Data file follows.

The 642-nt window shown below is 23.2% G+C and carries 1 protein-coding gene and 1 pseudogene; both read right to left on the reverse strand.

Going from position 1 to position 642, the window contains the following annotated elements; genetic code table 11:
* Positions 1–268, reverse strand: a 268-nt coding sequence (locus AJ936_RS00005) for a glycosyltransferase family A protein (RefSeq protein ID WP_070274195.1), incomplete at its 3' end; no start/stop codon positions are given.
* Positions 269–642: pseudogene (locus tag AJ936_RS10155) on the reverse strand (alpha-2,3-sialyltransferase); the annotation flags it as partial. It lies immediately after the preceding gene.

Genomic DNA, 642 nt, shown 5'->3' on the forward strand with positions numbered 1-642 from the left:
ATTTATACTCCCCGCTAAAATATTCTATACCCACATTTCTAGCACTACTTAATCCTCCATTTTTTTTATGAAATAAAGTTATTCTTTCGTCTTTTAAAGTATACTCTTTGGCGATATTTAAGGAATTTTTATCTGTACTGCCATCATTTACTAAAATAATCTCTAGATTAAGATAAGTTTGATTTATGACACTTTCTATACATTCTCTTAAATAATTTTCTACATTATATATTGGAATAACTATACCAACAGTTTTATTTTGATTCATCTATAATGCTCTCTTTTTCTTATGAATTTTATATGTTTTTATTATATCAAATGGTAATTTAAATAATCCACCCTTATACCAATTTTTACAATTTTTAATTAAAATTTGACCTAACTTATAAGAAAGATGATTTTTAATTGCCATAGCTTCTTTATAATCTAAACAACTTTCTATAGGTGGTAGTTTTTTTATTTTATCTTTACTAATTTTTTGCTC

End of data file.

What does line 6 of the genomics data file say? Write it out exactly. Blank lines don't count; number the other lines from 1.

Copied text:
ATTTATACTCCCCGCTAAAATATTCTATACCCACATTTCTAGCACTACTTAATCCTCCATTTTTTTTATGAAATAAAGTTATTCTTTCGTCTTTTAAAGTATACTCTTTGGCGATATTTAAGGAATTTTTATCTGTACTGCCATCATTTACTAAAATAATCTCTAGATTAAGATAAGTTTGATTTATGACACTTTCTATACATTCTCTTAAATAATTTTCTACATTATATATTGGAATAACTATACCAACAGTTTTATTTTGATTCATCTATAATGCTCTCTTTTTCTTATGAATTTTATATGTTTTTATTATATCAAATGGTAATTTAAATAATCCACCCTTATACCAATTTTTACAATTTTTAATTAAAATTTGACCTAACTTATAAGAAAGATGATTTTTAATTGCCATAGCTTCTTTATAATCTAAACAACTTTCTATAGGTGGTAGTTTTTTTATTTTATCTTTACTAATTTTTTGCTC